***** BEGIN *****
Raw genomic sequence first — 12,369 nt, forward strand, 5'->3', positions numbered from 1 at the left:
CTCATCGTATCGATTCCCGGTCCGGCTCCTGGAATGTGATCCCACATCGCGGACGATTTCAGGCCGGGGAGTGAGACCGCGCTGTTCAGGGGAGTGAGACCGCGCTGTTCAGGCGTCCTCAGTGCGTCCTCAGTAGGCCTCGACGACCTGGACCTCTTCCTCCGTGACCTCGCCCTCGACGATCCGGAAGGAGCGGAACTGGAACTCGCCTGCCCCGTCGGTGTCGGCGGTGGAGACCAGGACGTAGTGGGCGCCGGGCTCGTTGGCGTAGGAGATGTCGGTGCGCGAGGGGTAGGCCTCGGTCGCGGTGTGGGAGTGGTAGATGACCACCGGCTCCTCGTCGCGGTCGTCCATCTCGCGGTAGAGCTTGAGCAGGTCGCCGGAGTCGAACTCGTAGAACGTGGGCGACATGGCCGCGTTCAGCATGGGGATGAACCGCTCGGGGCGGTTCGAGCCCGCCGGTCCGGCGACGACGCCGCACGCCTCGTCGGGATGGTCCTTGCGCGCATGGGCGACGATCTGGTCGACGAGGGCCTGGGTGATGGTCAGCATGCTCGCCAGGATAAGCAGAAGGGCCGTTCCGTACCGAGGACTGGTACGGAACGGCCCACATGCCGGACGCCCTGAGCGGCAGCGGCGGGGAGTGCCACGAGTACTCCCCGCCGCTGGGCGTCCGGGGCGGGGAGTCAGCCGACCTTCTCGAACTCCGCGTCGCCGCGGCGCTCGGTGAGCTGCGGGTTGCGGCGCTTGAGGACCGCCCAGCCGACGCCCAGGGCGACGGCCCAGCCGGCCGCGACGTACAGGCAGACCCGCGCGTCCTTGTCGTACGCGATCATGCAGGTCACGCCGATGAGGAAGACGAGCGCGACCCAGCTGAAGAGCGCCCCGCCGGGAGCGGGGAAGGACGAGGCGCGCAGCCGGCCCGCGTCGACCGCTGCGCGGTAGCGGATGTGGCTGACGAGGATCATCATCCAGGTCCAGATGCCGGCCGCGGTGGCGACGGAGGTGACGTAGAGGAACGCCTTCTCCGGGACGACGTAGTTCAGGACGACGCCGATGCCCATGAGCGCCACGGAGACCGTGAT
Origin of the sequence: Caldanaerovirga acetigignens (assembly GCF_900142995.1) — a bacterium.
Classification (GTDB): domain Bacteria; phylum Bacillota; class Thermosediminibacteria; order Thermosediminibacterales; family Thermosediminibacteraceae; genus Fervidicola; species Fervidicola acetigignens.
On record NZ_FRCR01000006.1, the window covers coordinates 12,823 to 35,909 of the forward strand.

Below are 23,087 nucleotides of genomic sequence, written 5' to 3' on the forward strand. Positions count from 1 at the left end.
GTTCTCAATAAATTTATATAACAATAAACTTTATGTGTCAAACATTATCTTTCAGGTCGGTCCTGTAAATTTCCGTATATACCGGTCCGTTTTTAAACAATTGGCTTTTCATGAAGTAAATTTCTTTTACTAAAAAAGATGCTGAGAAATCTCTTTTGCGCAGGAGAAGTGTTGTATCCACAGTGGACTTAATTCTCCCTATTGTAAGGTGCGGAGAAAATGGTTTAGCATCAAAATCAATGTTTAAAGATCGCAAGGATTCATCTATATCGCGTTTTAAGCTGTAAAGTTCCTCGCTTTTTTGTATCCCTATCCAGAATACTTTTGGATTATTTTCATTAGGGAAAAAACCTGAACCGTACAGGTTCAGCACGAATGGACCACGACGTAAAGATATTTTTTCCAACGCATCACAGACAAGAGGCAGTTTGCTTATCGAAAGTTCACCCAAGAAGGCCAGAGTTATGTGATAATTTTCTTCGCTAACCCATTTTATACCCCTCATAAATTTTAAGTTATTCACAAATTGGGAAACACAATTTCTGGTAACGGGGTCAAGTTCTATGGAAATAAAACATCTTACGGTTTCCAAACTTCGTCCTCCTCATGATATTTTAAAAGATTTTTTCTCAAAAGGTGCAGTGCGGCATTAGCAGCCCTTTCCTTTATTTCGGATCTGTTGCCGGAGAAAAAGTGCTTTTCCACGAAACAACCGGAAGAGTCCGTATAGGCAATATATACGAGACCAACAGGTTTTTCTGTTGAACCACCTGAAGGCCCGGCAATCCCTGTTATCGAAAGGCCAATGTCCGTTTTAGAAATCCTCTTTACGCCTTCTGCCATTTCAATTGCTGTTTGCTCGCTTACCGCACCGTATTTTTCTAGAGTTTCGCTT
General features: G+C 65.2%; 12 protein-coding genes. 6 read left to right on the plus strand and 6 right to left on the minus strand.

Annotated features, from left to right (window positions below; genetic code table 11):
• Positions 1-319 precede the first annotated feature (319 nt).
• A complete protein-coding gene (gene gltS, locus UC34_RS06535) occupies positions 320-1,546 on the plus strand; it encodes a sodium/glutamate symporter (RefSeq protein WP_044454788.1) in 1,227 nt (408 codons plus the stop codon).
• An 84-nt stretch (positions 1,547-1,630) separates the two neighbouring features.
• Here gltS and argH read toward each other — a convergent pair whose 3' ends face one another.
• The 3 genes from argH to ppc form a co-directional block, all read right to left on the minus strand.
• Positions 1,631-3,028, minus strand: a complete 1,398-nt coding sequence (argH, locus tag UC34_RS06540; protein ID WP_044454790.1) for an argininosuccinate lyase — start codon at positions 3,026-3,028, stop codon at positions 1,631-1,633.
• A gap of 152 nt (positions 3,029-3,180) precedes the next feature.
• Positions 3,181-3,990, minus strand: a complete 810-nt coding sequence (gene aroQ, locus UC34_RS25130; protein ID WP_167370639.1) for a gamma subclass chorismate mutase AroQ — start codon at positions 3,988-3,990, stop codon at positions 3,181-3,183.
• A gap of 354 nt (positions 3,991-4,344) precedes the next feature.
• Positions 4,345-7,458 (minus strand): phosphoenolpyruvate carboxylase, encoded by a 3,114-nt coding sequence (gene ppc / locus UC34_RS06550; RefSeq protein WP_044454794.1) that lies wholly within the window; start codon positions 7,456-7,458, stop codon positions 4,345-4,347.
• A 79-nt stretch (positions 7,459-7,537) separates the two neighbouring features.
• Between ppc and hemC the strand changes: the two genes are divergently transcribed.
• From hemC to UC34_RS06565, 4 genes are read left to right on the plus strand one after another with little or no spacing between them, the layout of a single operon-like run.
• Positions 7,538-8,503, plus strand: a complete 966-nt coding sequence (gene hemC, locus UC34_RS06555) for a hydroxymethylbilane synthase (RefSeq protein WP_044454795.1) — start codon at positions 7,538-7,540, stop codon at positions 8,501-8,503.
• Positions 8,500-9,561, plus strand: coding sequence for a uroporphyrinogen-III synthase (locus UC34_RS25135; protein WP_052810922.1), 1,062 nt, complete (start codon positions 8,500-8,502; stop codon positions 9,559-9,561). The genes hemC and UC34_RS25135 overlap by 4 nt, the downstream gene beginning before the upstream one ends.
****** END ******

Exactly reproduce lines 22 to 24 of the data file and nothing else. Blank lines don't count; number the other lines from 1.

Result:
• From hemC to UC34_RS06565, 4 genes are read left to right on the plus strand one after another with little or no spacing between them, the layout of a single operon-like run.
• Positions 7,538-8,503, plus strand: a complete 966-nt coding sequence (gene hemC, locus UC34_RS06555) for a hydroxymethylbilane synthase (RefSeq protein WP_044454795.1) — start codon at positions 7,538-7,540, stop codon at positions 8,501-8,503.
• Positions 8,500-9,561, plus strand: coding sequence for a uroporphyrinogen-III synthase (locus UC34_RS25135; protein WP_052810922.1), 1,062 nt, complete (start codon positions 8,500-8,502; stop codon positions 9,559-9,561). The genes hemC and UC34_RS25135 overlap by 4 nt, the downstream gene beginning before the upstream one ends.